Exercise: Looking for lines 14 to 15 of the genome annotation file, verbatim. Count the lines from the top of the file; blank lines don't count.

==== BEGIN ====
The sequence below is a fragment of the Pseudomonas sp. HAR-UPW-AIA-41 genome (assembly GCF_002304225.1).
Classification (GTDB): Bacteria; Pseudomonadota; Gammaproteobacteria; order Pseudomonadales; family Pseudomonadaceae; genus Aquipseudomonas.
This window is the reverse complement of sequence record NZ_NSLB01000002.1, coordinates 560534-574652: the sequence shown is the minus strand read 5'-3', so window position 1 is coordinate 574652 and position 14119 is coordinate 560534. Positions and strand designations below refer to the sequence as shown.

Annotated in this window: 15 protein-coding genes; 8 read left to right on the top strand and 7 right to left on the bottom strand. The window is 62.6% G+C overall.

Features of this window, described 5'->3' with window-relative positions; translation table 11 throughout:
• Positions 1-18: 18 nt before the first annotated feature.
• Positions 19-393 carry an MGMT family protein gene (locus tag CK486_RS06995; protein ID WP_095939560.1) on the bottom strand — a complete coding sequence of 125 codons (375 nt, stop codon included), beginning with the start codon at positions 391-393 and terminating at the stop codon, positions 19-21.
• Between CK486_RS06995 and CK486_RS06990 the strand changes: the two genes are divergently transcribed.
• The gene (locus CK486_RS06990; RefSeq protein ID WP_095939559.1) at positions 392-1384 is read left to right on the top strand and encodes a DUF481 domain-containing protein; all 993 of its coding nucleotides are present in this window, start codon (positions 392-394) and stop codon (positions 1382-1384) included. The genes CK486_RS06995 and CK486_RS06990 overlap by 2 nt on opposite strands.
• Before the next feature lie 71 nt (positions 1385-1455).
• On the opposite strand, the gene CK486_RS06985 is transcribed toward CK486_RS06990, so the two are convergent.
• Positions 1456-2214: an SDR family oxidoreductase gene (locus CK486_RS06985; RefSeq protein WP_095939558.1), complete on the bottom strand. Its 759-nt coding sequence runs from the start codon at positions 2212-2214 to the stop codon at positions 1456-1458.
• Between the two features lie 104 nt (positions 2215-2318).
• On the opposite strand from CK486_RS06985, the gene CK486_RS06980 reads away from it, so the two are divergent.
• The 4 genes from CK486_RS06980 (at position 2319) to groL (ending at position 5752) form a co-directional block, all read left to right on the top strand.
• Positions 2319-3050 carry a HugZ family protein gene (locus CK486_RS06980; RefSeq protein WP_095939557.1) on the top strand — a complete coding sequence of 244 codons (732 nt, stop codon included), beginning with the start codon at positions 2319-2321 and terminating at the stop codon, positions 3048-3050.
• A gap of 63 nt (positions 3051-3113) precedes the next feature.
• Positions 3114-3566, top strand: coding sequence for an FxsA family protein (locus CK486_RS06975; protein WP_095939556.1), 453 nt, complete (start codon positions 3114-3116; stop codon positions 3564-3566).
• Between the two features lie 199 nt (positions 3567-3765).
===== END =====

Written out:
• On the opposite strand from CK486_RS06985, the gene CK486_RS06980 reads away from it, so the two are divergent.
• The 4 genes from CK486_RS06980 (at position 2319) to groL (ending at position 5752) form a co-directional block, all read left to right on the top strand.